Inspect Before You Buy

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Mr. Joseph Arnone


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Inspector Inspector

Before You Buy

Buying a home is one of the most important purchases you will make in your lifetime, so you should be sure that the home you want to buy is in good condition. A home inspection is an evaluation of a home's condition by a trained expert. During a home inspection, a qualified inspector takes an in-depth and impartial look at the property you plan to buy. The inspector will review the readily accessible exposed portions of the structure of the home, including the roof, attic, walls, ceilings, floors, windows, doors, basement and foundation, as well as the heating/air conditioning systems, interior plumbing, and electrical systems for potential problems. Home inspections are not intended to point out every small problem or any latent defect in a home. Most minor or cosmetic flaws, for example, should be apparent to the buyer without the aid of a professional.

During the Home Inspection

While not necessary, it is recommended that the buyer be present for the inspection. This allows the buyer to observe the inspector, ask questions directly, and obtain a better understanding of the condition of the home, how its systems work, and how to maintain it. The written report may be easier to understand if the buyer was present during the inspection. It is important that safe access and sufficient lighting is provided so that the inspector can inspect the property.

At the conclusion of the home inspection, the buyer should be well informed of the condition of the home. It should be known if there are visible, apparent problems, if repairs need to be made, or whether or not there are any risks of concealed damage, and whether further investigation is recommended and/or required. After the inspection is complete, you will receive a written report of the findings, usually within five to seven days.

Spending Hundreds May Save You Thousands

When you make a written offer on a home, you should insist that the contract state that the offer is contingent on a home inspection conducted by a qualified inspector. You will have to pay for the inspection yourself, but it could keep you from buying a house that will cost you far more in repairs down the road. If you are satisfied with the results of the inspection, then your offer can proceed.

It should be clearly understood that a home inspection is not to be confused with an appraisal, a building code inspection, a guarantee of any kind, and/or an insurance policy on the condition of the property.

Selecting a Home Inspector

As the homebuyer, it is your responsibility to carefully select a qualified inspector and pay for the inspection. The following sources may help you find a home inspector:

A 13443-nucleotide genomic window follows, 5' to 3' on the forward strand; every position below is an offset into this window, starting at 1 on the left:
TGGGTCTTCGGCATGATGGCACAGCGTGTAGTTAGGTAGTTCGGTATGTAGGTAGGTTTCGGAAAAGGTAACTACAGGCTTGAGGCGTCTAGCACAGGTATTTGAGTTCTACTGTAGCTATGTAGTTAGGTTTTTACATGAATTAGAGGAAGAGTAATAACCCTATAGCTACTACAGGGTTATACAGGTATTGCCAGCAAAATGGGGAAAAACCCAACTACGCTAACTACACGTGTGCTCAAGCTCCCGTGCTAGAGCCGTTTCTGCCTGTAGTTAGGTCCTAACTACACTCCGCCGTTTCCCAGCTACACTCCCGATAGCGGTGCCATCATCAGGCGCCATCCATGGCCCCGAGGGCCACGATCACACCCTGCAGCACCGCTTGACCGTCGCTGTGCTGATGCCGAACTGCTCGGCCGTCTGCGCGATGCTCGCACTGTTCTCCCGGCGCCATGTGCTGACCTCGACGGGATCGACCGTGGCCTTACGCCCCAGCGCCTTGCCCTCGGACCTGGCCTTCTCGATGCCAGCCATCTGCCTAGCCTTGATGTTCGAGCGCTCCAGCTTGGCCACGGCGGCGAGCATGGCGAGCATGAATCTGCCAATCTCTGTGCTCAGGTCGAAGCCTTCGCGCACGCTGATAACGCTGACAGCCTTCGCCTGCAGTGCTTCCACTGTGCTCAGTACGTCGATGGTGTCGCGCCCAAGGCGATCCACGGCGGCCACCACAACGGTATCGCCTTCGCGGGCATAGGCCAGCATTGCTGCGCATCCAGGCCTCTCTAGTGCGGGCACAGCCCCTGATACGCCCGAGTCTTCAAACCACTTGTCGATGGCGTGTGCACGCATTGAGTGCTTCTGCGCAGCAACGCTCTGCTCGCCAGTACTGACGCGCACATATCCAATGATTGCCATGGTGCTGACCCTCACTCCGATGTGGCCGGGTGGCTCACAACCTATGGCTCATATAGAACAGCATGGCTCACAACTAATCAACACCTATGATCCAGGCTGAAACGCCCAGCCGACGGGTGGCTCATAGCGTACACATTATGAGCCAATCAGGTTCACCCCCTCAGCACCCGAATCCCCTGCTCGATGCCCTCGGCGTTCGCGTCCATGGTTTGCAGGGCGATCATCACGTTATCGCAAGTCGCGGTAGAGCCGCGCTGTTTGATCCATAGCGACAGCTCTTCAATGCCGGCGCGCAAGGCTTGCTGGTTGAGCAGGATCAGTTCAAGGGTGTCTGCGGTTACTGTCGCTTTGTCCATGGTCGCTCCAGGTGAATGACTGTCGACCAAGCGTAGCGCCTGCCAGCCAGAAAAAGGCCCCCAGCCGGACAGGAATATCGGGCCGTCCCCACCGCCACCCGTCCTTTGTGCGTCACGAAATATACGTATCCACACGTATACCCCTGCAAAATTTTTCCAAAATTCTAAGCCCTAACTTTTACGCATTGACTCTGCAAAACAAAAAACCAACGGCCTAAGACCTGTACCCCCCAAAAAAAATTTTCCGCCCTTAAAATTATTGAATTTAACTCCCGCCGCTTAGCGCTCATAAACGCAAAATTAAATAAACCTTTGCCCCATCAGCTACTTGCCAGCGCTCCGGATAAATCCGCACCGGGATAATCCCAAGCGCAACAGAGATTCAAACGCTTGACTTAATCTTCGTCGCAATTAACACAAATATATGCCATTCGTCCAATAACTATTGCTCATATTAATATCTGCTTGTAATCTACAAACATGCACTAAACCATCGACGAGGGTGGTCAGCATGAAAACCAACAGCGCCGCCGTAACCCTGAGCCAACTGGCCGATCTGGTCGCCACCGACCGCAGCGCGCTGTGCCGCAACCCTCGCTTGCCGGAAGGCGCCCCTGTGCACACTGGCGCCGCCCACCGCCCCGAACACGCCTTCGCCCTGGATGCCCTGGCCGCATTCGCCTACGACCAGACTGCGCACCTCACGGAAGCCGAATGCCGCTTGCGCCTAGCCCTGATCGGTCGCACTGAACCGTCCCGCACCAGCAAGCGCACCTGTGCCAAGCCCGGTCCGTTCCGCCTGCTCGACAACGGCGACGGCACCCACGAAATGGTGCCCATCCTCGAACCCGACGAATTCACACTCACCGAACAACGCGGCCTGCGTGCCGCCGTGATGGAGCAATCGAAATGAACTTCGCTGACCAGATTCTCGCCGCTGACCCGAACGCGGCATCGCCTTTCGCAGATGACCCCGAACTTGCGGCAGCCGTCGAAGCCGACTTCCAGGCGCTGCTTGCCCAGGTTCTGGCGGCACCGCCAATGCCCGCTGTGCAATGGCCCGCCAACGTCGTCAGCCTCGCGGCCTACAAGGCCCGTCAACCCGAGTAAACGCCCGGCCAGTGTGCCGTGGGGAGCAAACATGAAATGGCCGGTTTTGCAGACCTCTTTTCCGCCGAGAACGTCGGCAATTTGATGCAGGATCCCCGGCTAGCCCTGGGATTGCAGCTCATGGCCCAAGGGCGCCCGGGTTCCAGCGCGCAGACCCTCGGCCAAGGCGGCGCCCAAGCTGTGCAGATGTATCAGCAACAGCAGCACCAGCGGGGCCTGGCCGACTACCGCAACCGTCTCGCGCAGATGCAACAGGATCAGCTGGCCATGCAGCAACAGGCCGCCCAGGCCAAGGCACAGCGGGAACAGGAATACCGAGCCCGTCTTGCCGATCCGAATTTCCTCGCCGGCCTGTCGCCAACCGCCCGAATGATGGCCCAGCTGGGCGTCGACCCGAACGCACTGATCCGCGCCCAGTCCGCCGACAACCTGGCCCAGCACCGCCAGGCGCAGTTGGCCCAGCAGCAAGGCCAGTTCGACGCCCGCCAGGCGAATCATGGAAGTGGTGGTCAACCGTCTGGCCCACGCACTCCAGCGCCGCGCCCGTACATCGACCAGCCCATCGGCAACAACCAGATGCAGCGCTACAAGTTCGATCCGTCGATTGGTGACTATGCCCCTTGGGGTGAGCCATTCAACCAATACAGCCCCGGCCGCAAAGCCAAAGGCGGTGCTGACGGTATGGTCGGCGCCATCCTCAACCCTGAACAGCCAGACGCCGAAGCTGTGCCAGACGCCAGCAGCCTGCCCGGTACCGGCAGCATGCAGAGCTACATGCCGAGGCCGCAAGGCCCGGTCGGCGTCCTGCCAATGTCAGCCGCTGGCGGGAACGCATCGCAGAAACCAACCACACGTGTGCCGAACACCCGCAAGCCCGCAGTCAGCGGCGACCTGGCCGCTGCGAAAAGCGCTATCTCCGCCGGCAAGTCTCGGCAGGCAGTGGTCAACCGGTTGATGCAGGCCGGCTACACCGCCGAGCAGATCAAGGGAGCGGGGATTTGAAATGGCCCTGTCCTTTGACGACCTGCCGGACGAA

• State regulatory authorities. Some states require licensing of home inspectors.
  • Professional organizations. Professional organizations may require home inspectors to pass tests and meet minimum qualifications before becoming a member.
  • The Internet or phone book. Search under "Building Inspection Service" or "Home Inspection Service."
  • Your real estate agent. Most real estate professionals have a list of home inspectors they recommend.

Other Inspections and Tests to Consider

It is strongly recommended that potential buyers consider having the following inspections and/or tests performed prior to signing the final purchase agreement:
lead paint, pests, wood destroying insects, and air quality, including radon gas. While some home inspectors are qualified to offer these services, these inspections and tests are not part of the basic home inspection and should be contracted through qualified licensed professionals in those fields.


Smart Questions to Ask Your Home Inspector

What does your inspection cover?
The inspector should ensure that the inspection and report will meet all applicable requirements in your state and will comply with a well-recognized standard of practice and code of ethics.

How long have you been practicing in the home inspection profession and how many inspections have you completed?
The inspector should be able to provide his or her history in the profession and perhaps even a few names as referrals.

Are you specifically experienced in residential inspection?
Related experience in construction or engineering is helpful, but is no substitute for training and experience in the unique discipline of home inspection.

How long will the inspection take?
The average on-site inspection time for a single inspector is two to three hours for a typical single- family house; anything signifi- cantly less may not be enough time to perform a thorough inspection.

How much will it cost?
Costs vary dramatically, depending on the region, size and age of the house, scope of services and other factors. A typical range might be $300-$500, but consider the value of the home inspection in terms of the investment being made.

What type of inspection report do you provide and how long will it take to receive the report?
Ask to see samples and determine whether or not you can understand the inspector's reporting style and if the time parameters fulfill your needs.

Will I be able to attend the inspection?
This is a valuable educational opportunity, and an inspector's refusal to allow this should raise a red flag. Never pass up this opportunity to see your prospective home through the eyes of an expert.

Do you participate in continuing education programs to keep your expertise up to date?
One can never know it all, and the inspector's commitment to continuing education is a good measure of his or her profes- sionalism and service to the consumer.

Trivia Block

The Trivia Block

What is the role of the U.S. Housing Authority?

Created in 1937 by President Franklin D. Roosevelt, the U.S. Housing Authority provides construction loans to small communities and states.